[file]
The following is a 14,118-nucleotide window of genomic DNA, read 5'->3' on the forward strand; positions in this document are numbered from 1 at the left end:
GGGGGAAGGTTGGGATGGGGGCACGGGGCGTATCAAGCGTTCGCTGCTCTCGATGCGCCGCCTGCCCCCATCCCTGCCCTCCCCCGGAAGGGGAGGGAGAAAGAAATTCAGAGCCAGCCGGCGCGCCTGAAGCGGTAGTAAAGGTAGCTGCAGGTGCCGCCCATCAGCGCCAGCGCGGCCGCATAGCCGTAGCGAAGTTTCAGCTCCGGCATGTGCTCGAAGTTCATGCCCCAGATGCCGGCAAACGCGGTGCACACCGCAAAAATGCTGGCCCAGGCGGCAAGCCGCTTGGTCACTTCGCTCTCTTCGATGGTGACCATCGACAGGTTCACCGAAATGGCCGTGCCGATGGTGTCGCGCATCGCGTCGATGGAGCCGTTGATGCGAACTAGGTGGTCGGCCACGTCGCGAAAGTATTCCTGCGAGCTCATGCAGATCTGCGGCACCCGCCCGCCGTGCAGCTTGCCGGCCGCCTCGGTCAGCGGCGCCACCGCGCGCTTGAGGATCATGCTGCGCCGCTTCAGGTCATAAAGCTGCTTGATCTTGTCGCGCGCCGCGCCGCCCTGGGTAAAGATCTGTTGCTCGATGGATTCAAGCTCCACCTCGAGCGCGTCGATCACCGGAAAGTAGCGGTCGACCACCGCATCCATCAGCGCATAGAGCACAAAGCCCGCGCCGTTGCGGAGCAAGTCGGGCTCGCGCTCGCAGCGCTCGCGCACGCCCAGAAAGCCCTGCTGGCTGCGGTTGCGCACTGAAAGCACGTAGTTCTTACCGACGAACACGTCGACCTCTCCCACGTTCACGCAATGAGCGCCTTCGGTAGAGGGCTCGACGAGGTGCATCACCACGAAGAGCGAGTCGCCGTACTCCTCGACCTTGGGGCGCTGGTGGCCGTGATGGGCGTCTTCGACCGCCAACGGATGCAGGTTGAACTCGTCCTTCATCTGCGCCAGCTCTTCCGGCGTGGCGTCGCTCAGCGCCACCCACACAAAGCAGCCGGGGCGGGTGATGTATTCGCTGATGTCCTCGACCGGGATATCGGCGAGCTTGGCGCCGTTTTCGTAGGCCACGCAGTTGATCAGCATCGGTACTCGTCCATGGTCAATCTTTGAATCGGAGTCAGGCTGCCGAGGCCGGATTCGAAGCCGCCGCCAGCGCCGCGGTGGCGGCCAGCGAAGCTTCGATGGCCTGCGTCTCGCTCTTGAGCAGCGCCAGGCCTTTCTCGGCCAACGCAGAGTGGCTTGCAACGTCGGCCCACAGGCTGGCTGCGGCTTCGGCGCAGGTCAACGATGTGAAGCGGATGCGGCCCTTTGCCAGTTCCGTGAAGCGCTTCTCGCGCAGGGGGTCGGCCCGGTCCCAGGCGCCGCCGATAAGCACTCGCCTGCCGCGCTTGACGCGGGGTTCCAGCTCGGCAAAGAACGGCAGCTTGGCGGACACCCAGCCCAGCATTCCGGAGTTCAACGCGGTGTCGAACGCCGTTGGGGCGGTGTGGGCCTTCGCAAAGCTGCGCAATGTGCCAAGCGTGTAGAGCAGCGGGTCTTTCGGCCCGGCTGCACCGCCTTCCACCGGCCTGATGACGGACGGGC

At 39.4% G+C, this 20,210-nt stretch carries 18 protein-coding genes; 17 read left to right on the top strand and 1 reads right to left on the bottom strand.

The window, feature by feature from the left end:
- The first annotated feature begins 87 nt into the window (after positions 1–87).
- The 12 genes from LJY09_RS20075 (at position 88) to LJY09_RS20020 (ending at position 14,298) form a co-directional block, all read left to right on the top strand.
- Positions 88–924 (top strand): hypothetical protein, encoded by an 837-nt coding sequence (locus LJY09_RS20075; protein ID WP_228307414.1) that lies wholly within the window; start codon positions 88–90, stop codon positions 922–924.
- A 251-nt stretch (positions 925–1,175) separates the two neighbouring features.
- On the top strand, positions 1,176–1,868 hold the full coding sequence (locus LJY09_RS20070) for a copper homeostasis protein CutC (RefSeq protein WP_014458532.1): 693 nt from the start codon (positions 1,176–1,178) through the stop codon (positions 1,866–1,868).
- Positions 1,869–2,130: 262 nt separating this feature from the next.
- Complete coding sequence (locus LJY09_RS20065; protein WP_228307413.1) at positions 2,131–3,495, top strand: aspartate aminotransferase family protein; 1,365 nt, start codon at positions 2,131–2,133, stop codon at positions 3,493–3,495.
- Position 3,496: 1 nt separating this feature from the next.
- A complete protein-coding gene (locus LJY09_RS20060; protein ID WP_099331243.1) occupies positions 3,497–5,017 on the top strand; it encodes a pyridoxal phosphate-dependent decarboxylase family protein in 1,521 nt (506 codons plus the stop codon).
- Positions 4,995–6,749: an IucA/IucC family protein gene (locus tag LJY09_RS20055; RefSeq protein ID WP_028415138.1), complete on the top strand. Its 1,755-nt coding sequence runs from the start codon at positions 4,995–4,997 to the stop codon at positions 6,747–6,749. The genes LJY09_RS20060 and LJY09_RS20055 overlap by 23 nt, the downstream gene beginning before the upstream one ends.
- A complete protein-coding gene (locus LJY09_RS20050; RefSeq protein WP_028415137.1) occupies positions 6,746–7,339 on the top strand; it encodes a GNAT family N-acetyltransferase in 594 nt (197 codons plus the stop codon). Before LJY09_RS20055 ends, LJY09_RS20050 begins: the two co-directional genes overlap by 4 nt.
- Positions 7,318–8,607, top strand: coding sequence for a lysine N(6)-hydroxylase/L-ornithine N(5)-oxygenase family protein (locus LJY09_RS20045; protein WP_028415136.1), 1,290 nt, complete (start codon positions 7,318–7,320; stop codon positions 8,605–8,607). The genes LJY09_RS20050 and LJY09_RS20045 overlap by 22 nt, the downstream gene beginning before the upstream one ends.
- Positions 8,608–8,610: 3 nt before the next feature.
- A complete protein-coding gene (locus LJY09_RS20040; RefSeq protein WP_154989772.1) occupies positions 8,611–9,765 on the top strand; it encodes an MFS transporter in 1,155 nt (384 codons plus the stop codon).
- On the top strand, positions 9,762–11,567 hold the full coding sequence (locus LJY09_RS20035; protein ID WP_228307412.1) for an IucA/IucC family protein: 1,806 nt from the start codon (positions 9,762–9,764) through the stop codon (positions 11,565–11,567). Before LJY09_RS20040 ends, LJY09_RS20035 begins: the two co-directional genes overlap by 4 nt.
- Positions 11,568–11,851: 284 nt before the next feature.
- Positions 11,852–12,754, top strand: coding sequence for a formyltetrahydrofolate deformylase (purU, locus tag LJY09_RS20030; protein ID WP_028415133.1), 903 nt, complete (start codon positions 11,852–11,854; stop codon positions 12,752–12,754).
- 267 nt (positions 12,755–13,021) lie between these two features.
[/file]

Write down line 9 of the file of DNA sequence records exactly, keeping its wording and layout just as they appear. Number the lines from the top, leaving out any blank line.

- On the top strand, positions 1,176–1,868 hold the full coding sequence (locus LJY09_RS20070) for a copper homeostasis protein CutC (RefSeq protein WP_014458532.1): 693 nt from the start codon (positions 1,176–1,178) through the stop codon (positions 1,866–1,868).